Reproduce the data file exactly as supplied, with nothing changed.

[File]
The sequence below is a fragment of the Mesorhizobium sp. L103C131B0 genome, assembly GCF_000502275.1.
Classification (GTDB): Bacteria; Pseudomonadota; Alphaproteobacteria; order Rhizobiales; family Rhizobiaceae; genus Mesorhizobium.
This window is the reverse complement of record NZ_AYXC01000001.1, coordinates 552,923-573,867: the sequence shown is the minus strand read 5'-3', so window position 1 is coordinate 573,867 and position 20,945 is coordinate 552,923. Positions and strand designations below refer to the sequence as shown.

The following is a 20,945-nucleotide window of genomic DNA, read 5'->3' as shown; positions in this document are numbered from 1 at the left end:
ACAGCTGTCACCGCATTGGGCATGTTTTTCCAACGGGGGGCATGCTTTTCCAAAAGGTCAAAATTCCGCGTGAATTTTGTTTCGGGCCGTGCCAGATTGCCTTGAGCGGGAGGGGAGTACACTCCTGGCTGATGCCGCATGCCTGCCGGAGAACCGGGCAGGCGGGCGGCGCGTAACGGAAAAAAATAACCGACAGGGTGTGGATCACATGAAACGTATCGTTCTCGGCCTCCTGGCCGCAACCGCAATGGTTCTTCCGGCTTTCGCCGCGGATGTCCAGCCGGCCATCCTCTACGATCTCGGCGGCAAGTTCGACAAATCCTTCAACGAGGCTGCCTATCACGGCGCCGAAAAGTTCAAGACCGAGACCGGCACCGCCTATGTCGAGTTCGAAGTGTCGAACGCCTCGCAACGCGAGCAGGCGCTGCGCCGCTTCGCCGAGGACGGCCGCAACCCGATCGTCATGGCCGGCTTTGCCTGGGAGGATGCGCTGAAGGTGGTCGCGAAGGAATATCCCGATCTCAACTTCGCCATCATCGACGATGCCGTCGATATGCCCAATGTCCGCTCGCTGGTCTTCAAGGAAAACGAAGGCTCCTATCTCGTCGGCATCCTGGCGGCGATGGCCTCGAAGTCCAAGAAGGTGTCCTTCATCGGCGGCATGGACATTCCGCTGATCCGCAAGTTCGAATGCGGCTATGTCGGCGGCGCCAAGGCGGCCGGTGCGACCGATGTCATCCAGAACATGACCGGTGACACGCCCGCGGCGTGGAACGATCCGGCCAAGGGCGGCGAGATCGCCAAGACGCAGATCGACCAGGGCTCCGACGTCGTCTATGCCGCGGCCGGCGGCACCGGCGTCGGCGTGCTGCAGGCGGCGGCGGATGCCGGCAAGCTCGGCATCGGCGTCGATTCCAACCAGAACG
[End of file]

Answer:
The sequence below is a fragment of the Mesorhizobium sp. L103C131B0 genome, assembly GCF_000502275.1.
Classification (GTDB): Bacteria; Pseudomonadota; Alphaproteobacteria; order Rhizobiales; family Rhizobiaceae; genus Mesorhizobium.
This window is the reverse complement of record NZ_AYXC01000001.1, coordinates 552,923-573,867: the sequence shown is the minus strand read 5'-3', so window position 1 is coordinate 573,867 and position 20,945 is coordinate 552,923. Positions and strand designations below refer to the sequence as shown.

The following is a 20,945-nucleotide window of genomic DNA, read 5'->3' as shown; positions in this document are numbered from 1 at the left end:
ACAGCTGTCACCGCATTGGGCATGTTTTTCCAACGGGGGGCATGCTTTTCCAAAAGGTCAAAATTCCGCGTGAATTTTGTTTCGGGCCGTGCCAGATTGCCTTGAGCGGGAGGGGAGTACACTCCTGGCTGATGCCGCATGCCTGCCGGAGAACCGGGCAGGCGGGCGGCGCGTAACGGAAAAAAATAACCGACAGGGTGTGGATCACATGAAACGTATCGTTCTCGGCCTCCTGGCCGCAACCGCAATGGTTCTTCCGGCTTTCGCCGCGGATGTCCAGCCGGCCATCCTCTACGATCTCGGCGGCAAGTTCGACAAATCCTTCAACGAGGCTGCCTATCACGGCGCCGAAAAGTTCAAGACCGAGACCGGCACCGCCTATGTCGAGTTCGAAGTGTCGAACGCCTCGCAACGCGAGCAGGCGCTGCGCCGCTTCGCCGAGGACGGCCGCAACCCGATCGTCATGGCCGGCTTTGCCTGGGAGGATGCGCTGAAGGTGGTCGCGAAGGAATATCCCGATCTCAACTTCGCCATCATCGACGATGCCGTCGATATGCCCAATGTCCGCTCGCTGGTCTTCAAGGAAAACGAAGGCTCCTATCTCGTCGGCATCCTGGCGGCGATGGCCTCGAAGTCCAAGAAGGTGTCCTTCATCGGCGGCATGGACATTCCGCTGATCCGCAAGTTCGAATGCGGCTATGTCGGCGGCGCCAAGGCGGCCGGTGCGACCGATGTCATCCAGAACATGACCGGTGACACGCCCGCGGCGTGGAACGATCCGGCCAAGGGCGGCGAGATCGCCAAGACGCAGATCGACCAGGGCTCCGACGTCGTCTATGCCGCGGCCGGCGGCACCGGCGTCGGCGTGCTGCAGGCGGCGGCGGATGCCGGCAAGCTCGGCATCGGCGTCGATTCCAACCAGAACG